"Prying Eyes: The Moral Significance of Sentimental Curiosity in Adam Smith and Joanna Baillie"
This paper examines sentimental curiosity -- curiosity about what other people feel and desire. While sentimental curiosity is an important background psychological principle in Adam Smith's Theory of Moral Sentiments (1759/90), explaining why we are motivated to do the often-arduous work of spectatorship, he has very little to say about what it is, how it functions, and what ethical significance it has. Fortunately there is an
under-appreciated resource that can help us fill in this account for Smith: Joanna Baillie’s “Introductory Discourse” to her 1798 Plays on the Passions. This text is clearly indebted to Smith’s moral theory, and offers a far more detailed analysis of sentimental curiosity and how it functions. Baillie shows that sentimental curiosity can degenerate into prurient and intrusive prying, or a fascination with cruel spectacle. But she also explicitly argues for the educational powers of theater, and her plays are a testament to her conviction that staging spectacles and dramatizing curiosity and spectatorship can help to regulate and check sentimental curiosity in readers and audience members. Bringing Baillie’s treatment of curiosity back to Smith, I argue that Smith can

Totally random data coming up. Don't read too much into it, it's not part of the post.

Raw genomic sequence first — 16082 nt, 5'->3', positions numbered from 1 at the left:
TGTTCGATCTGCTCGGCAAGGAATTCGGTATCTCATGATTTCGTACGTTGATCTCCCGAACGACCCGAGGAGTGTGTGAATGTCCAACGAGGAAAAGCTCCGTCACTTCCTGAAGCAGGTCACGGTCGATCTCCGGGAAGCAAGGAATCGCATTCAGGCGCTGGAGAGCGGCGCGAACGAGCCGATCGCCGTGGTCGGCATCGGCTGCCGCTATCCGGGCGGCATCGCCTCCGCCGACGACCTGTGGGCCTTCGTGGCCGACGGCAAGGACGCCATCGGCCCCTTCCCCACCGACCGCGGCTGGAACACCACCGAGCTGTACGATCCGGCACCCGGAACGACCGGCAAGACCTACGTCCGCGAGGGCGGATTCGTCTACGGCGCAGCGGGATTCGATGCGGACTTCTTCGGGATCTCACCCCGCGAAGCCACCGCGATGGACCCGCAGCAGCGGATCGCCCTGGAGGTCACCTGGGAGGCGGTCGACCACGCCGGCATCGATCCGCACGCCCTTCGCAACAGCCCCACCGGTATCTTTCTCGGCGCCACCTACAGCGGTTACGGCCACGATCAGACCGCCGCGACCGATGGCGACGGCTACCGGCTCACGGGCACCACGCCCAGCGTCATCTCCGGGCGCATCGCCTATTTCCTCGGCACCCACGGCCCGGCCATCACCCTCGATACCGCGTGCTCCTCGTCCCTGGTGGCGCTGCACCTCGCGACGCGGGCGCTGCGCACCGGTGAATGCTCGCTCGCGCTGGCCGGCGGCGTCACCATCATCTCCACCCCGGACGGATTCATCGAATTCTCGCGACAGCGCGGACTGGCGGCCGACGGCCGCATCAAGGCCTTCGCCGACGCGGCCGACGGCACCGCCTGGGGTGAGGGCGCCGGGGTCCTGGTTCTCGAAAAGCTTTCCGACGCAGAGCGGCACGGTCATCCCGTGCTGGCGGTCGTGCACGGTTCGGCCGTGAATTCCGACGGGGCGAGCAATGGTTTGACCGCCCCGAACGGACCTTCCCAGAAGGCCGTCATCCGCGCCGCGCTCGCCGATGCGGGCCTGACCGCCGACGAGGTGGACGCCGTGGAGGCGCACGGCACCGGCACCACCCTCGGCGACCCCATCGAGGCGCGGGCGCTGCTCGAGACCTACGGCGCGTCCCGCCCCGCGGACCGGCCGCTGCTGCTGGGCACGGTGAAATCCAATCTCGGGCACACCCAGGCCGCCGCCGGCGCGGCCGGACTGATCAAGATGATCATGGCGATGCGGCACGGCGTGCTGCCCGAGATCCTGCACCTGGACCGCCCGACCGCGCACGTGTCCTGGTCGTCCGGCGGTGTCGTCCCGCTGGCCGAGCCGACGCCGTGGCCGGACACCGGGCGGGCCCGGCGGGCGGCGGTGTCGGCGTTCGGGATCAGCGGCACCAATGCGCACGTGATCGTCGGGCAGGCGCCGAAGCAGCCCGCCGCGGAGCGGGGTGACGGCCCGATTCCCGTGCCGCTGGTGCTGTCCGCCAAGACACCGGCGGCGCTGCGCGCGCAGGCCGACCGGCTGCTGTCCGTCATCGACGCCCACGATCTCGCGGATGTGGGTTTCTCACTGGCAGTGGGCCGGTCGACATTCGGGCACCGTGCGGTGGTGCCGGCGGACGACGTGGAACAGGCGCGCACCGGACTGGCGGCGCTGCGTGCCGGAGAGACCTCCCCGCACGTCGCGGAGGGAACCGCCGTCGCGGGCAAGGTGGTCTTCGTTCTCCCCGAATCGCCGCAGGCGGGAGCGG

and should similarly admit the role of the theater in regulating curiosity. I also show that Smith’s brief remarks on “troublesome and impertinent curiosity” contain a promising account of how respect for the privacy of others can also be cultivated as a check on sentimental curiosity.
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